He came from a well-to-do family of shopkeepers. A visit to the exhibition of Claude Monet’s works organized by Georges Charpentier at the offices of La Vie moderne in 1880 decided him on an artistic career and encouraged him to try painting out of doors.
1884 he was a founder-member of the Salon des Indépendants, where he met Georges Seurat who that year was exhibiting Bathers at Asnières (1884; London, N.G.).
Signac recognized Seurat's genius from the start and "benefited from [his] researches," as Seurat himself pointed out. This "exact technique" permitted him to give color a predominant role, and he remained faithful to it to the end. - From Marina Bocquillon-Ferretti, in "Paul Signac, 1863-1935"
The formal evolution of Signac’s painting followed two directions. Never an abstract painter, he nonetheless elaborated an aesthetic in which the beauty of pure colour was an end in itself: ‘[colour] division is more a philosophy than a system’, he wrote.
The bold juxtaposition of bright colours (e.g. Women at the Well, 1892; Paris, Mus. d’Orsay) gave way in 1905 to more muted harmonies where he applied the principles of interaction between coloured masses with greater freedom (e.g. Paris, Ile de la Cité, 1912; Essen, Mus. Flkwang). On the other hand, his brushstroke, which until 1890 was no more than a little dot designed to produce ‘optical mixture’ at a distance, grew larger and then became a square or a rectangle whose size was adapted to suit that of the picture, which was conceived as a form of mosaic (Venice, 1905; Toledo, OH, Mus. A.). In 1927 he used the opportunity of writing a work on Johann Barthold Jongkind to produce a remarkable treatise on watercolour.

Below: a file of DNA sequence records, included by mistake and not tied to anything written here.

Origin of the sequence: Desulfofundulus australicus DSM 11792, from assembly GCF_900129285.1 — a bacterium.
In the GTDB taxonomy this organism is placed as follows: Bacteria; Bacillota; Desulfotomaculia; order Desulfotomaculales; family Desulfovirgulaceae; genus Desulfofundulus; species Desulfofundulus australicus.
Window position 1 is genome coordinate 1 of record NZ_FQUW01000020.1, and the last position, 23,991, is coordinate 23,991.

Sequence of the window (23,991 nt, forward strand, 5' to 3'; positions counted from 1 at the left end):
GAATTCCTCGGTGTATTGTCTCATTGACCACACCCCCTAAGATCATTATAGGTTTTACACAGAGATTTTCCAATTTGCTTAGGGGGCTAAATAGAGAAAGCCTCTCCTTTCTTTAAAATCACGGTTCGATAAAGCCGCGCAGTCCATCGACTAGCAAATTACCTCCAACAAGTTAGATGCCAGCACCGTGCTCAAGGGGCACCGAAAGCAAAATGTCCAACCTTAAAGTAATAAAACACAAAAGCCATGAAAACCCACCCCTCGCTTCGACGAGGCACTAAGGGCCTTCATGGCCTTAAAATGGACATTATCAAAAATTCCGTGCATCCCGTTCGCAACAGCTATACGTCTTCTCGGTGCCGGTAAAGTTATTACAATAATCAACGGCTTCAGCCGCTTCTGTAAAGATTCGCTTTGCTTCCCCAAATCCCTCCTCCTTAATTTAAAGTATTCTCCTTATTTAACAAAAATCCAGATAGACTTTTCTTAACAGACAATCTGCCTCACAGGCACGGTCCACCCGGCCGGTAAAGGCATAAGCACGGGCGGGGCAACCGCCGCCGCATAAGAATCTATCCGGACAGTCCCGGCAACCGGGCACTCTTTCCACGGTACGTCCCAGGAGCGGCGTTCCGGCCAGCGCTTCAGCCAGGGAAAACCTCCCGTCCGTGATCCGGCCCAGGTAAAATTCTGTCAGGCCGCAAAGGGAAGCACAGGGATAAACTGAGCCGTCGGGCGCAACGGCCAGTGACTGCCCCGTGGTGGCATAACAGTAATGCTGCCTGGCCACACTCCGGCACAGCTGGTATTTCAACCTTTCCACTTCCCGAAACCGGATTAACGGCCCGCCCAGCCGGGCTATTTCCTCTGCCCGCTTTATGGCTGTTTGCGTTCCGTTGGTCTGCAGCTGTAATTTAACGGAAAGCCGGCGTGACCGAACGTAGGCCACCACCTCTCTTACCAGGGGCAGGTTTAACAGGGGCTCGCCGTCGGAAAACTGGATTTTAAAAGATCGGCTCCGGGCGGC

If Seurat was the founder of Divisionism, Signac deserves credit for making its principles known. A friend of the chemist and colour theorist Charles Henry, he designed the illustrations for Henry’s "Cercle chromatique et rapporteur esthétique (1888)."
In the background of his Portrait of Fénéon (1890; priv. col., see 1979–80 exh. cat., p. 211), with its spiralling forms of vividly contrasting colour inspired by a Japanese print, he applied Henry’s theories concerning the emotional effect of colour and linear direction.
Signac proved his ability as a theorist in his important work, D’Eugène Delacroix au néo-impressionnisme(1899), in which he defended the Neo-Impressionist aesthetic just as Fénéon was abandoning his activity as a critic. Like Fénéon, Signac sought to place Neo-Impressionism in a historical context, although his dogmatism and his desire for clarity gave his work the force of a manifesto.
The book was one of the key sources of the renewed interest in Divisionism between 1900 and 1910; it was widely read by artists, not only in France, but also in Germany (where it was translated in 1903), and in Italy where the Futurists took up the Divisionist technique. The Fauves, and especially Matisse, who in 1904 was working with Signac at St Tropez, found in it the sanction for a freedom of colour that they would accentuate even more, as would Robert Delaunay and František Kupka.http://www.artchive.com/artchive/S/signac.html
From Grove Art Online
From Grove Art Online